Author(s): Alan German, Priya Prasad, Jean-Louis Comeau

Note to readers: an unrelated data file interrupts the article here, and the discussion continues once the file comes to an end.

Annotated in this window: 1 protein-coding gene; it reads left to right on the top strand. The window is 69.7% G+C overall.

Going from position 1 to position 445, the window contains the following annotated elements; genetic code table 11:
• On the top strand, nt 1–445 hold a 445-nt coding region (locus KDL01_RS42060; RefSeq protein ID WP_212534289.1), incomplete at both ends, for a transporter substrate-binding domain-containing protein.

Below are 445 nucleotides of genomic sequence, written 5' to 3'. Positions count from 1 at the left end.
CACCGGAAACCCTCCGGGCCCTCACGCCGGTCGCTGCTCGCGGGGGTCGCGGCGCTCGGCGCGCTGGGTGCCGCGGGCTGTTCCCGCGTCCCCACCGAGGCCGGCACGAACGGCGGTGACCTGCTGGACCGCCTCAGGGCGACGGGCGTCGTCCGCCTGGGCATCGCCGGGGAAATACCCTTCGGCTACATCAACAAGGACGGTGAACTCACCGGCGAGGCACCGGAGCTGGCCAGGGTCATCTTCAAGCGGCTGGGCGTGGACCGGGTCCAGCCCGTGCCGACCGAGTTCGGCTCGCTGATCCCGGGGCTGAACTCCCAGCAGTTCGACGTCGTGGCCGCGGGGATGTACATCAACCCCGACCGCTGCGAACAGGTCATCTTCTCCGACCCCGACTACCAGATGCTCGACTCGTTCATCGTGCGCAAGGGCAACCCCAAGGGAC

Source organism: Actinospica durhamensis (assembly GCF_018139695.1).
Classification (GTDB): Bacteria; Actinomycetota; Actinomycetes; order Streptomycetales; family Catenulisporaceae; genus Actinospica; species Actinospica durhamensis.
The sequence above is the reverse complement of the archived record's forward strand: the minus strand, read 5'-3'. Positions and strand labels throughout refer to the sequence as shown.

In recent years, due to initiatives such as Road Safety Vision 2010, and the National Occupant Restraint Program, Canada has seen reductions in casualties resulting from motor vehicle collisions. Indeed, the most recent collision statistics, published in 2012, show the lowest death toll on the nation's roads in almost sixty years. Furthermore, the most recent seat belt surveys, conducted in 2009-10, indicate that Canadians are buckling up in motor vehicles more than ever, with an overall usage rate in excess of 95%. Despite these very encouraging signs, the percentage of motor vehicle occupants who are fatally injured while not using seat belts remains unacceptably high at more than 35%. This problem is particularly well exemplified by fatalities resulting from single-vehicle rollover crashes. Such collisions frequently occur as a result of loss of directional control on the part of the driver, and involve vehicle yaw and a lateral rollover, a crash mode that is often benign. Belted occupants are generally retained inside the vehicle and come to little harm. However, such may well not be the case for the unbelted who are in considerable danger of being ejected from the vehicle, with the consequent potential for serious or fatal injury. The present study looks at this latter issue, both from the perspective of the national collision picture, and from a series of in-depth investigations of fatal crashes.